Sometimes, what seems small brings great rewards.
A few years ago we moved a couple hundred miles from our home near Seattle. In the Seattle area, we lived in a 3,500 square foot house and most rooms had plenty of overflowing junk. The thought of moving everything was daunting so we got a little crazy and start selling stuff as fast as we could list it on ebay or Craigslist. It was fun. We made a few bucks and found things we thought long lost. Over the next couple of years, we did the same thing twice as we moved first to New York and then to South Carolina.
I’ve been surprised at how little I miss my stuff. And what really surprises me is that I don’t even remember anything we sold other than a few tools and my copy of the OED. We were saving stuff because of a hoarder mentality: we might need it one day and we never did. And we never have since.
So I’ve become a believer in less is more. Somehow having less stuff on the outside makes me feel less cluttered on the inside.
There are lots of good resources for people wanting to clean up but here are a few things that helped us keep on the narrow path of less:
- Get rid of your broken stuff. This is a hard one for me. I want to fix everything. This weekend. Between trips to the dump and the store and getting the girls new shoes. In other words, the want never quite makes it to the do. Most of the time it just makes sense throw stuff out. Your closets and garage, and maybe your brain, will thank you.
- It really is good advice: if you haven’t used it in a year, then get rid of it. Don’t throw out grandma’s old quilt but, really, that half-empty bag of lawn fertilizer? C’mon. You couldn’t break it with a sledge. Toss it.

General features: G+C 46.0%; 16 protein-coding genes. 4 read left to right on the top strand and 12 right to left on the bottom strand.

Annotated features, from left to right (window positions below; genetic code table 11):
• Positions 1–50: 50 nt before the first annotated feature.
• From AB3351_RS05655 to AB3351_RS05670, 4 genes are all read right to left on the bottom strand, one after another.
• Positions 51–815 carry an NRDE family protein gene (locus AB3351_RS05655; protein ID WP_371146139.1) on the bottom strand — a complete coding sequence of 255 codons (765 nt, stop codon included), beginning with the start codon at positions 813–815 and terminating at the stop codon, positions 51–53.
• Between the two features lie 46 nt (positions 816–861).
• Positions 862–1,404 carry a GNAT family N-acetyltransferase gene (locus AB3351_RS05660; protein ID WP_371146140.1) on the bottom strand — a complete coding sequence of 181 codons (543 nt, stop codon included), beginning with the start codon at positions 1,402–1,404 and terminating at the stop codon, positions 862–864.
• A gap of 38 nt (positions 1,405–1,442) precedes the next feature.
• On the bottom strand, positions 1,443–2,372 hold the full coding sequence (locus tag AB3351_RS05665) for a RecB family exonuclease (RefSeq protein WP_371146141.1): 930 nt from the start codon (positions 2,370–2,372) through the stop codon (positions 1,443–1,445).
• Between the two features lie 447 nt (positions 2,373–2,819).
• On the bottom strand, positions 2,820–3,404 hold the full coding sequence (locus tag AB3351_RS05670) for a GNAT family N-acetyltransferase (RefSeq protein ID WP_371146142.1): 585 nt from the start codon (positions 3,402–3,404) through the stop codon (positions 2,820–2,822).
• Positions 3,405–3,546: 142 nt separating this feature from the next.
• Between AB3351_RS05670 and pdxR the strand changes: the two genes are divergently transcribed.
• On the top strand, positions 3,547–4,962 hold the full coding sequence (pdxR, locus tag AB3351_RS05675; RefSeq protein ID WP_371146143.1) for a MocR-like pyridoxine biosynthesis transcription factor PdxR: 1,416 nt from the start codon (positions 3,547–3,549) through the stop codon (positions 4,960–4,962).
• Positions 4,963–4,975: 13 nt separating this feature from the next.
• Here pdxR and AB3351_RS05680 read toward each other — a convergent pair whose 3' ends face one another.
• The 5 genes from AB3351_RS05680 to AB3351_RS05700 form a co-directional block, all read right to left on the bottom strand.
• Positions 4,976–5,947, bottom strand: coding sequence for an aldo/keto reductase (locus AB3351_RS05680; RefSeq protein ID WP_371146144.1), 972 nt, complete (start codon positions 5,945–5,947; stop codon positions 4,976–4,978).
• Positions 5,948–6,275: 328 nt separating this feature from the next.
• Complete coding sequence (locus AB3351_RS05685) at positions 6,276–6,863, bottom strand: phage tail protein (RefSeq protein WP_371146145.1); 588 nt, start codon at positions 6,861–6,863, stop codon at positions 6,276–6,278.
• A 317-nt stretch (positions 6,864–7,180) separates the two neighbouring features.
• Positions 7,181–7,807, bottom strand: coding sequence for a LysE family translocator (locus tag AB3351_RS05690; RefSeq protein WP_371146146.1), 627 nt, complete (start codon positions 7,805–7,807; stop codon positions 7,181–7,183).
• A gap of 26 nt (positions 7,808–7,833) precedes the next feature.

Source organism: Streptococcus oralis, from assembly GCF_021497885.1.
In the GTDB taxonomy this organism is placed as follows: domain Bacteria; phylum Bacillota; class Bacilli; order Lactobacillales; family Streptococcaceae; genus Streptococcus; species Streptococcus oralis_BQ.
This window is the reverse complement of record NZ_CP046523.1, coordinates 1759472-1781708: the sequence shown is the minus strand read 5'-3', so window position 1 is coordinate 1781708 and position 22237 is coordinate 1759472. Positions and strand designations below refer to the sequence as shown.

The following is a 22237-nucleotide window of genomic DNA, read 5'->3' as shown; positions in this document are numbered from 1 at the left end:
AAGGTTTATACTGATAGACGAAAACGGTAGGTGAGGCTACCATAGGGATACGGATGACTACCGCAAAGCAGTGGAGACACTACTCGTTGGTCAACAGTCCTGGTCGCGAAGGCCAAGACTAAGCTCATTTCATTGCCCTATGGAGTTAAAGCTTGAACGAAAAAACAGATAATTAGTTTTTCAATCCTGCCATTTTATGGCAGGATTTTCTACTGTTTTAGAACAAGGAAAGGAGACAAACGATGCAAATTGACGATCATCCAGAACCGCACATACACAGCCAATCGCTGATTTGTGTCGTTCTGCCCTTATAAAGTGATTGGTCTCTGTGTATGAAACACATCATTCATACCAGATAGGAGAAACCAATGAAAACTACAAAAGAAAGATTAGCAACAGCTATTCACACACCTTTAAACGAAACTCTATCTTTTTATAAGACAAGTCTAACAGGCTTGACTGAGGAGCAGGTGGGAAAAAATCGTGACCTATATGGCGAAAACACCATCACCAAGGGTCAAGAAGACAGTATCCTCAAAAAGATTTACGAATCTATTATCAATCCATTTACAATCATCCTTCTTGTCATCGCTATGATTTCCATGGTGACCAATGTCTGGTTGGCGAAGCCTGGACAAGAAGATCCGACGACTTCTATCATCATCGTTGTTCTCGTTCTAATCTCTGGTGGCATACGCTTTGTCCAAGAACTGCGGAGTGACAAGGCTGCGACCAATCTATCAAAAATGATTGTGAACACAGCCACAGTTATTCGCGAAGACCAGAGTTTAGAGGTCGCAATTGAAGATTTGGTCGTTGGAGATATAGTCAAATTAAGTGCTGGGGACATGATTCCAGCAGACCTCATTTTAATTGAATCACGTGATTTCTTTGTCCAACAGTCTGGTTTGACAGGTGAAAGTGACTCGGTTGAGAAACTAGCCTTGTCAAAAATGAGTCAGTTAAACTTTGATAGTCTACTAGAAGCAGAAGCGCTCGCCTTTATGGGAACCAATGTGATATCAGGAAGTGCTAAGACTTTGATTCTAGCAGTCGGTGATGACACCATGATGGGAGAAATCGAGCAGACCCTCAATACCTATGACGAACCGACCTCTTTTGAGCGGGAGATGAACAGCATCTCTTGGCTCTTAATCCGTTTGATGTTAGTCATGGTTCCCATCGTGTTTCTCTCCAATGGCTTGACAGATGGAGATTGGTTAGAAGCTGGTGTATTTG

- If you can buy it for the cost a two or three cups of coffee then throw it away. I used to keep all kinds of stuff. I would buy a pack of flashlight bulbs for two bucks and use only one. The one left in the blister pack was like gold. I’d cart it from tool box to tool box and shuffle through stacks of other opened stuff trying to find anything. I admit this is still hard but now I use what I need and through the rest away. I feel wasteful but I don’t have the space for it and I’m tired of moving it. For the same reason, we don’t shop at Sam’s Club or Costco much. I don’t need four gallons of tomato sauce at a time. It just clutters things up unless you’ve got an industrial sized pantry. Use what you need and throw the rest away.
- We’ve slowly been shifting our mindset from that of rushing out to buy what we need or want to taking time to buy things that are useful and that bring us some joy. We could buy any old pan for cooking but love our Le Creuset pots. Just using them makes me a little happier. They feel good. They’re easy to control. And it makes the purchase something more enjoyable rather than just going out to buy whatever fits the bill.
- Give stuff away. First, I called anyone who gave us things to see if they wanted it back. Most of them laughed and said they got rid of to clean up. So we gave things to food banks or charities where they could either give it away or sell it to purchase things new.
- An educational note for those who have never sold things: you know that hard cover copy of Steven King’s Carrie that you’ve been lovingly dusting and ‘curating’ for the last twenty years? It’s worth about fifty cents if you can find anyone to buy it. We found that a great sale is twenty percent or so of what you paid. Expect five to ten and you won’t be disappointed. No one is trying to offend you – they just don’t want your junk unless you’re giving it away.
So clean up a bit. Start with a drawer or a room – there’s no rule that says you have to go top to bottom all at once. Your brain will feel better.
Thanks so much for reading. Can you think of someone else who would enjoy the post? Please mail it to them or share with your favorite social media using one of the icons below. And won’t you follow me? You can do so in the sidebar. Thanks again! And feel free to comment!
Wonderful book with over 13,000 Amazon reviews! The Life Changing Magic Of Tidying Up by Marie Kondo.